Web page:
The Last of Us: Can Ellie Infect Others?

The Last of Us Part II gives insight into how Ellie's immunity works and whether or not she can pass the Cordyceps infection to others.

Bella Ramsey as Ellie in HBO's The Last of Us standing in a dining room holding out her bitten arm
Photo: Liane Hentscher | HBO

This article contains spoilers for The Last of Us Part I and Part II

Ellie’s immunity to the Cordyceps infection is an important part of The Last of Us game lore. In both the HBO series and the video games it’s based on, Ellie is the only person we know of who doesn’t become infected after being bitten or exposed to the Cordyceps in other ways. In the final level of The Last of Us Part 1, we learn that Ellie still has the Cordyceps fungus within her brain, it’s just a further mutated version that is essentially benign in that it doesn’t cause her to mutate. But since the Cordyceps fungus is technically still inside of her, does that mean that Ellie can then infect others? 

While zombie movies like 28 Weeks Later have shown that even asymptomatic carriers of a deadly infection can still pass it to others, The Last of Us Part II shows us that this isn’t the case with Ellie. Though Ellie does bite David while trying to escape from him in The Last of Us Part I, he dies before we can see if he becomes infected. It isn’t until years later that Ellie is able to figure out that she isn’t contagious. During the Part II flashback level “finding strings,” that appears during Ellie’s second day in Seattle, we can read a journal entry where a sixteen-year-old Ellie wrote about getting a tattoo to further cover the bite on her arm, her first post-bite kiss with another girl in Jackson, and the initial fear of infecting someone else that followed.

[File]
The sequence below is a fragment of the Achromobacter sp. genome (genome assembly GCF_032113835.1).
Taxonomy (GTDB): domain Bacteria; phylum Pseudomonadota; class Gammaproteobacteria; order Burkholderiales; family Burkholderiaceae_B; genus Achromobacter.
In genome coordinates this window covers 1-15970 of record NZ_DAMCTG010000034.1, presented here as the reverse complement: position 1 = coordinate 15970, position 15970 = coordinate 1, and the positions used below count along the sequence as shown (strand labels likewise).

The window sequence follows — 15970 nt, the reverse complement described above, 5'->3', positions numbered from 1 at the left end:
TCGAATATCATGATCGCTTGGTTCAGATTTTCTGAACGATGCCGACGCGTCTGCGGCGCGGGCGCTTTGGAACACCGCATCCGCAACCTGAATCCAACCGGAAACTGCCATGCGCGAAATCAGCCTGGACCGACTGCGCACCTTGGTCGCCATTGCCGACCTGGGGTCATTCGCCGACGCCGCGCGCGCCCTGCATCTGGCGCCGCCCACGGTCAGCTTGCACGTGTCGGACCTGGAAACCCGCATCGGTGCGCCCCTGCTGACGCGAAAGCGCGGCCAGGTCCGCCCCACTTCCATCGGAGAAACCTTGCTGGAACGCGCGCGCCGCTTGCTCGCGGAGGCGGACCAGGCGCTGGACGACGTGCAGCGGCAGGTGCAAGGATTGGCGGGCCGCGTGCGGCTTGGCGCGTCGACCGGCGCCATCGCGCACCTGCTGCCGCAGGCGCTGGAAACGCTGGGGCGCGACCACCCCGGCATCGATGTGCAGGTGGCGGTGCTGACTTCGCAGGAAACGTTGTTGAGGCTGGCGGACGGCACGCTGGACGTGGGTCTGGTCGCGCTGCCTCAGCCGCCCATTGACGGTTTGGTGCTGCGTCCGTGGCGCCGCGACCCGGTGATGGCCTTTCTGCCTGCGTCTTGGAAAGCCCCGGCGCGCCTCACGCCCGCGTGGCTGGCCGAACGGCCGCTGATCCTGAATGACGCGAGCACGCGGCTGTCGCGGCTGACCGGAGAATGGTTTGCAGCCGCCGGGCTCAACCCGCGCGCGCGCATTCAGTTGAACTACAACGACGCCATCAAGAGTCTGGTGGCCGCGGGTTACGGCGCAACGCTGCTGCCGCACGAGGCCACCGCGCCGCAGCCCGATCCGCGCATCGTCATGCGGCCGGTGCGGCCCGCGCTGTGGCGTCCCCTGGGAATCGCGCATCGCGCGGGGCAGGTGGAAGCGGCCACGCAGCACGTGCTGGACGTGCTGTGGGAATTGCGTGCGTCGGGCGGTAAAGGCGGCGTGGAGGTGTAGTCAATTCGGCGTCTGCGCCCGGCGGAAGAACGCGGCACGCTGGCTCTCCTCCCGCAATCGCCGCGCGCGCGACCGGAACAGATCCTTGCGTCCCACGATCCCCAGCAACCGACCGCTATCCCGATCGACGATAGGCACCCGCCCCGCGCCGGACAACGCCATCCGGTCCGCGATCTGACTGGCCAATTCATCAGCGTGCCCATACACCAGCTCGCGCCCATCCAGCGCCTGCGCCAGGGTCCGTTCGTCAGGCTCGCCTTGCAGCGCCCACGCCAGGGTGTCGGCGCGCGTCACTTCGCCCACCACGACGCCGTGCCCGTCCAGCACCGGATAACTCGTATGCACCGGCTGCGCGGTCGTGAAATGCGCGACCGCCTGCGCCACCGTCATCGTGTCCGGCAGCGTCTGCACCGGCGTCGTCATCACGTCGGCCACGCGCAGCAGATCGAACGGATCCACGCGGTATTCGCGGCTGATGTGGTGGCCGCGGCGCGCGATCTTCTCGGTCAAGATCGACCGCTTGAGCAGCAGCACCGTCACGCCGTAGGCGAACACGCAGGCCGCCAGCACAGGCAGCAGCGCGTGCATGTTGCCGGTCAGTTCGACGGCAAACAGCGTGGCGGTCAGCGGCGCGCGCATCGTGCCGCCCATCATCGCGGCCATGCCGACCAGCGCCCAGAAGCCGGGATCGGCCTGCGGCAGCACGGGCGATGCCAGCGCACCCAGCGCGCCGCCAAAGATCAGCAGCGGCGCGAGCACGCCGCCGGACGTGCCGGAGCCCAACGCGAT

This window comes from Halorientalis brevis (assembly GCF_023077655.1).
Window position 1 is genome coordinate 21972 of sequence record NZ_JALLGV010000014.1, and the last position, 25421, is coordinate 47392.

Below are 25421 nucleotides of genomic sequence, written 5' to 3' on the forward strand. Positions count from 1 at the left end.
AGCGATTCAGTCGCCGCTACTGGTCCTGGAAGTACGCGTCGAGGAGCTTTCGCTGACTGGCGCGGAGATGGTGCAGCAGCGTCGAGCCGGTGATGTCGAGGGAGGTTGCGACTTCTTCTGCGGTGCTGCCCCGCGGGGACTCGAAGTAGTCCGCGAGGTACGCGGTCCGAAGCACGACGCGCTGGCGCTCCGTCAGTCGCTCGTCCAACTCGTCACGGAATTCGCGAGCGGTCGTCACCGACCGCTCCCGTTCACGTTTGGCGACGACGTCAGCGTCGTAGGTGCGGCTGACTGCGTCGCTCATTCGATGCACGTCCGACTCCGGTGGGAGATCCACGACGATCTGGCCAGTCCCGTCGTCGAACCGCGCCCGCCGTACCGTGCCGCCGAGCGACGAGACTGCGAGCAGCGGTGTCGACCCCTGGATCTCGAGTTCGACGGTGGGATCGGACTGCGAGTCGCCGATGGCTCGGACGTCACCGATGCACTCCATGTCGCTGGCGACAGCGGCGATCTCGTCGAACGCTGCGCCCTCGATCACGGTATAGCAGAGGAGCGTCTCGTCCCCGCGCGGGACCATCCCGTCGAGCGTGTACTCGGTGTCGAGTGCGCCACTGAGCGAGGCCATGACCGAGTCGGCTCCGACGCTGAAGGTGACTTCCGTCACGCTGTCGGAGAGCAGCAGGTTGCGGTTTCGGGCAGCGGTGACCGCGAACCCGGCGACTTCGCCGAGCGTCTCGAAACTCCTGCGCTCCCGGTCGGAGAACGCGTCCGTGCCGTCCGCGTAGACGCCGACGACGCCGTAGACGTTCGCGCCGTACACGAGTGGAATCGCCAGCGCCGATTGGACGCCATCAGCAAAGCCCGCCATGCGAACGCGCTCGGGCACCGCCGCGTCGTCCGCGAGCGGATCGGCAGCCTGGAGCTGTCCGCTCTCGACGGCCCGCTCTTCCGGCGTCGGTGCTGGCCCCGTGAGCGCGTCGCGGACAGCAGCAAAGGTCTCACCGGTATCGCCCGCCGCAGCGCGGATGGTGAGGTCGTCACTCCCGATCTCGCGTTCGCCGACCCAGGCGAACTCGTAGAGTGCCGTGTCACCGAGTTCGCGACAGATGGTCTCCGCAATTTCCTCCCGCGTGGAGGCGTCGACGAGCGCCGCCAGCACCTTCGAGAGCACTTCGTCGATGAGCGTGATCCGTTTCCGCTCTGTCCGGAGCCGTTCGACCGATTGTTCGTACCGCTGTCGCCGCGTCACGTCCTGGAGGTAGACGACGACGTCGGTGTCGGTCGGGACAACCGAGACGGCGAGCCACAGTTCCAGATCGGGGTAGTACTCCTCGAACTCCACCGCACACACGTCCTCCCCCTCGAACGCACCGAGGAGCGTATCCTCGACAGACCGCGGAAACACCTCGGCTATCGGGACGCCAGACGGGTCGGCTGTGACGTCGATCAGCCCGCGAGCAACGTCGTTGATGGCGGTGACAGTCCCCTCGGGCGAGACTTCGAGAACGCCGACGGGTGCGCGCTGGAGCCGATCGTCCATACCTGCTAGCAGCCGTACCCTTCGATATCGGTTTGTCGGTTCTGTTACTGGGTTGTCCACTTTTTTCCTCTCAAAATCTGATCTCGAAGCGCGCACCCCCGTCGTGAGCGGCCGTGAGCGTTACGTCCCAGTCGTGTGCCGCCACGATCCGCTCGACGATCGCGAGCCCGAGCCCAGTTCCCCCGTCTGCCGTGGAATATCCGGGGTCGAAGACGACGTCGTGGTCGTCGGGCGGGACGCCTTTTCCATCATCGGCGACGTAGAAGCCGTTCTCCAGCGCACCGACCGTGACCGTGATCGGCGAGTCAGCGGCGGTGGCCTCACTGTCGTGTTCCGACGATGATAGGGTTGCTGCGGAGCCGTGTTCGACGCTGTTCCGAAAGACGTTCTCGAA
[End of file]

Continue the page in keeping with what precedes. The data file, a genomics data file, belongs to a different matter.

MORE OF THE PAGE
In this entry, Ellie says “I’ve just had the worst/best day of my life! Cat was finishing another session on my arm and then climbed on top of me and kissed me. I threw her off of me. I yelled at her. I thought I infected her. I mean… I’m infected… sort of. I don’t know how the fuck this shit transfers. What if she turns? What would I tell people? She’s got family .I told her we should take a walk. I lied and said I’d never kissed anyone and that I was just nervous. She was actually sweet about my freak out. We spent the day walking and talking. Then she came to my place for a movie. She fell asleep… I stayed up all night watching her. Looking for signs of infection. The next morning she was fine. Nothing. I’m not contagious! And Cat likes me!!! What a fucking rollercoaster!!!!”

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This journal entry and the fact that Ellie also kisses Dina throughout The Last of Us Part II without her turning into a fungal rage monster seems to prove that Ellie’s saliva, and therefore her bite, can’t spread the Cordyceps infection to others. This realization helps Ellie ease the pain of not being able to provide the Cordyceps cure that humanity desperately needs, and allows her to find some brief moments of joy in her adolescence. While we don’t yet know if the HBO series will change this or other aspects of how Ellie’s immunity works later on, for now it’s safe to assume that she won’t be accidentally spreading the infection further.

New episodes of The Last of Us premiere Sunday nights at 9 p.m. ET on HBO.